To make sure that all of you parents are the experts... we have just one more week of take-away information that you can start using today with your baby.
Researchers at the University of Iowa are conducting a study to determine just how important it is that our babies are looking to learn. Remember that seeing is how they explore their world, and as their visual environment changes, learning begins through visual exploration.
As parents, we can create just the right experiences for infants, and begin having a profound impact early on. Here are some things to do at home:
- In the first 3 months, create time for face-to-face contact. Smile often and stay engaged as your baby coos and gurgles
- In the first 6 months, pay close attention to your baby as he begins to babble, maintain that eye contact. Narrate play-time activities with simple toys (for example: Give him a toy and say something about it, like “Feel how fuzzy the teddy bear is.”) and try to hold your baby’s attention on one object by eliciting eye contact for longer.
- In the first 9 months, be patient as you try to decode your infant's baby talk and nonverbal communication, like facial expressions, gurgling, or babbling sounds that could signal either frustration or joy. Keep narrating and stay interested as your baby “talks.”
Infants are learning by seeing, playing, and exploring. For instance, if an attractive toy is sitting in front of your child, they may first look for a variety of reasons: its color, a noise it makes. But as a parent, you can increase this “look time” to make an object look more visually appealing, which captures the infants attention... This starts a process for memory formation. But if you create an experience that allows the child to hold the object actively in their mind for longer, there will be a learning trace, which lingers, even when your baby looks away.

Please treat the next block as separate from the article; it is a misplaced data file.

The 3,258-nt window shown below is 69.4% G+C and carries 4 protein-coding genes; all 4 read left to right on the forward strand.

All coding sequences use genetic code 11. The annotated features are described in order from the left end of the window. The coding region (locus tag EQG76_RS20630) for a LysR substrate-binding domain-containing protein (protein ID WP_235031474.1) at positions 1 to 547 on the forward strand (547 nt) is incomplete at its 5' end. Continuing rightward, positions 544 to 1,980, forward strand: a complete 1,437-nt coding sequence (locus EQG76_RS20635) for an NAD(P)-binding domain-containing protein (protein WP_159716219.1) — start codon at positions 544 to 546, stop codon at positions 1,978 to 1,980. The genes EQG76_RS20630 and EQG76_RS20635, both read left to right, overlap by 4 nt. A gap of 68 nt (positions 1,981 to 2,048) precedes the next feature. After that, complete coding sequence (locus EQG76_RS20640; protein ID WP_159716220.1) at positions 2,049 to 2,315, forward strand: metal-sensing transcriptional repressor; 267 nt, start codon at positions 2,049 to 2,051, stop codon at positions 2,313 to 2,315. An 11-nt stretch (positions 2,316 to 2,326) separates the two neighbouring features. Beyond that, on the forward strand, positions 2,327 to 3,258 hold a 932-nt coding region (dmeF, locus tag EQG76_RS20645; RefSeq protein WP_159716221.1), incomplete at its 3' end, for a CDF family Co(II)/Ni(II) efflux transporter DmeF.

All those memory traces create learning over weeks and months. And researchers have found that better and more efficient learning is possible.
Researchers studied a model of two infants: one that had a “responsive” parent and one with a less responsive parent. The “responsive” parent demanded extra time and support for the infant to focus on an attractive toy (by shaking it, singing about it, or bringing new dimension to the toy in some way).
They found that the model with the “responsive” parent learned more and learner better, in that they could more easily distinguish known versus novel objects. They could even detect subtle differences from one object to the next.
So, how will you continue to capture your child’s attention and eye contact during playtime? If you can teach them to sustain their attention for longer, they may be talking sooner. Or if your child is at risk for speech and language delays, you can provide this method of training to make their early experiences more memorable for easier learning.